• Note the use of vodka as a solvent. Try substituting other spirits, such as cognac or whiskey. And in place of dill, try using coriander seed, loose tea leaves (e.g., Earl Grey or Lapsang Souchong), shallots, or lemon zest. The Scandinavians traditionally serve salmon gravlax on top of bread with a mustard dill sauce.

  • You can substitute other fatty fish for the salmon and obtain a similar texture. What happens if you try tuna?

  • Curing inhibits most common bacterial growth but does not prevent all types of bacteria from growing. Avoid serving this to anyone in an at-risk group. This recipe is a bit heavy on the salt—6% by weight—to err on the side of safety. You can reduce the saltiness by rinsing the finished product in fresh water, followed by recoating it with dill and ground pepper to restore some of the flavor.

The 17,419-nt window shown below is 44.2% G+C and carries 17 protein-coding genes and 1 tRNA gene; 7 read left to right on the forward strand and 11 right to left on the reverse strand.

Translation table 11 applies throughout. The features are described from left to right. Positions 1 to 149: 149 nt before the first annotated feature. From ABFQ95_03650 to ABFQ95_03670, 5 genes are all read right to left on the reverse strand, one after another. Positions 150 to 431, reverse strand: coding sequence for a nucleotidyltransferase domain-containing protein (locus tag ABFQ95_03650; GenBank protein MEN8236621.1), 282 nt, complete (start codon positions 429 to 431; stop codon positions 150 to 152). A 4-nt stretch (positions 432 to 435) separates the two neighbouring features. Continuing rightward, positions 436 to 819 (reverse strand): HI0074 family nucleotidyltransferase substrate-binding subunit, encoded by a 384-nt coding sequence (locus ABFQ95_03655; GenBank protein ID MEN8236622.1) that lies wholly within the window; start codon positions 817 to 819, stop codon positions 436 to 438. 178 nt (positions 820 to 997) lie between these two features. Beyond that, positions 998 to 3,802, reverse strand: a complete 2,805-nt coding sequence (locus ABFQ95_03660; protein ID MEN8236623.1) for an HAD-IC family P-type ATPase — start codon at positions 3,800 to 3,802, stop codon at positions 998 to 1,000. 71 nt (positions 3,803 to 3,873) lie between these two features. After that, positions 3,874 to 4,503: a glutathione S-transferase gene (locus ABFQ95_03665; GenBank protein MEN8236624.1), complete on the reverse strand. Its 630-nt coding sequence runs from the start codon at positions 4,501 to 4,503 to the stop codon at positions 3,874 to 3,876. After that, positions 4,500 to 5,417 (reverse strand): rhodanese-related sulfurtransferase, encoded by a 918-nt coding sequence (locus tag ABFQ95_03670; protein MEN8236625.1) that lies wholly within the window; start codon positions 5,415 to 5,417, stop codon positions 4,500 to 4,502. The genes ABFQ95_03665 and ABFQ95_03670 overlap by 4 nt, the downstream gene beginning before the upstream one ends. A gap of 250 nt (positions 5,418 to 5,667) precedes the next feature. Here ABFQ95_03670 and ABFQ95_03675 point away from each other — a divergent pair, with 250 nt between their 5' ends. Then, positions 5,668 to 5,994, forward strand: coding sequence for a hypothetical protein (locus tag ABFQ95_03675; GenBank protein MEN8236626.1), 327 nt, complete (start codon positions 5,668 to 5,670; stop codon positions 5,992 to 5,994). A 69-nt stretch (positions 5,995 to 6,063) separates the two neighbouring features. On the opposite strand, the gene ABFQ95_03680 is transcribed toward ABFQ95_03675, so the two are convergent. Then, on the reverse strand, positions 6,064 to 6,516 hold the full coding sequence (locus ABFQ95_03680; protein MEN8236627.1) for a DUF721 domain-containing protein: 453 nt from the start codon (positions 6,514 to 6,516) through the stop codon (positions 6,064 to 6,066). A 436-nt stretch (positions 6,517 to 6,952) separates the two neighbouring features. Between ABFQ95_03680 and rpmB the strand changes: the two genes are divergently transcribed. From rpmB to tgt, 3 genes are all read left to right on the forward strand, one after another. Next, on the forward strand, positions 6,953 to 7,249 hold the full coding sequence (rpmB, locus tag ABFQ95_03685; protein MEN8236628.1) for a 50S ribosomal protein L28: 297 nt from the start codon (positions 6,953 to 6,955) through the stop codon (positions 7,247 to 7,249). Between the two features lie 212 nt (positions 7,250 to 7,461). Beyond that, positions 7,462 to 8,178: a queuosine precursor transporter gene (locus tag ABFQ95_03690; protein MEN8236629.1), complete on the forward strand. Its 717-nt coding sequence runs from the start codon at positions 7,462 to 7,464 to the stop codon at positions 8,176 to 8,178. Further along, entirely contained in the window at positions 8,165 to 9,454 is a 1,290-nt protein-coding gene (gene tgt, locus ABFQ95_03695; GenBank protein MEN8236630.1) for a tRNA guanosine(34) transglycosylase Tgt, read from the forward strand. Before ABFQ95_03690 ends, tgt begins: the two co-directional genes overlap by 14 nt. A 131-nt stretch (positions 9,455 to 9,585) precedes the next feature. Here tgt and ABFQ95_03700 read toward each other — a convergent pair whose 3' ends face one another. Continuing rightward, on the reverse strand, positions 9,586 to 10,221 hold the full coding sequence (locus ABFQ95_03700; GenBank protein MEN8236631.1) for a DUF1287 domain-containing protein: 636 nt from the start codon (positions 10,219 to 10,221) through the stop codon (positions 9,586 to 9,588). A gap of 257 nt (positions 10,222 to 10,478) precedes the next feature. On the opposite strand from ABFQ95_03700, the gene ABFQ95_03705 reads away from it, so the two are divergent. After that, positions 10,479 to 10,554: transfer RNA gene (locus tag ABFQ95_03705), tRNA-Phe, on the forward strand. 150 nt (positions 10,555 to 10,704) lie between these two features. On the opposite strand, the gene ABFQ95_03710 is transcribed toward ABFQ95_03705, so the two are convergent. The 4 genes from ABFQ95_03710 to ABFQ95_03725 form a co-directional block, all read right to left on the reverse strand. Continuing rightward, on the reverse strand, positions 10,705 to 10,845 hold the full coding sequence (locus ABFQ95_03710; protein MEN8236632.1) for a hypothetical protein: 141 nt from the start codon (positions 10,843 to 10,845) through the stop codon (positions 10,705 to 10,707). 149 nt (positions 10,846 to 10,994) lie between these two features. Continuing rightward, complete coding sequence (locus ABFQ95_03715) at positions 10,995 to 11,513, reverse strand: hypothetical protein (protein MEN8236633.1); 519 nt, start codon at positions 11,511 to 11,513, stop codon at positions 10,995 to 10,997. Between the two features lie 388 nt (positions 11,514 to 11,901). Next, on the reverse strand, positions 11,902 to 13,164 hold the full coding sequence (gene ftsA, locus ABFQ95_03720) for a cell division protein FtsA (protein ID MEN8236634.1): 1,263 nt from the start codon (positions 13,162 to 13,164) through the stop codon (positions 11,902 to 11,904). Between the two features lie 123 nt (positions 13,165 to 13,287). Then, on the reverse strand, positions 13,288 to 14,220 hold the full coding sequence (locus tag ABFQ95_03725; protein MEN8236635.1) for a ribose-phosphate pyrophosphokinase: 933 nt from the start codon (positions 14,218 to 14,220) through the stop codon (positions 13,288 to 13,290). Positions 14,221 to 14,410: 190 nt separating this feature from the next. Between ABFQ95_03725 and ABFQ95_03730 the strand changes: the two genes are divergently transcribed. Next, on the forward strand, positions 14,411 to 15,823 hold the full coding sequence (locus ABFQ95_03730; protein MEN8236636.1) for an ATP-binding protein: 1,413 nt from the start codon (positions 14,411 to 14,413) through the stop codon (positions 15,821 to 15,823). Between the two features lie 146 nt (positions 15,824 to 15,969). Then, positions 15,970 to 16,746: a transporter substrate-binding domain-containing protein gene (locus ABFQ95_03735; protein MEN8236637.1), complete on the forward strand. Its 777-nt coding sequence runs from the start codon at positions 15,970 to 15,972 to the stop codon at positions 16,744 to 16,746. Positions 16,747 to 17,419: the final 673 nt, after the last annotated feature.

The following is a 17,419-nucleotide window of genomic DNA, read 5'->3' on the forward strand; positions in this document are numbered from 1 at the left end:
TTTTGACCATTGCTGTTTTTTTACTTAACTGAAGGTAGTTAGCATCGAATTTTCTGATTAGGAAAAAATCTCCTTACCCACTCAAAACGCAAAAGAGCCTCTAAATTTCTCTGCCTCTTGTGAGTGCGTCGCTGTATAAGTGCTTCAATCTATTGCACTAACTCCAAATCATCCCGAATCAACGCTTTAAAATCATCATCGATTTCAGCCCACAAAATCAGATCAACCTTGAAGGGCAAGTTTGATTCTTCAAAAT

• Salt curing—as is done in salmon gravlax—is the first step in making lox. After curing, lox is also cold smoked, which is the process of exposing a food to smoke vapors that have been cooled down. You can approximate the flavor of lox by adding liquid smoke to the rub .

    You can remove the skin from a piece of fish by placing it skin-side down on a cutting board and carefully running a knife along the surface between the skin and flesh while using your hand to keep the fish from sliding around.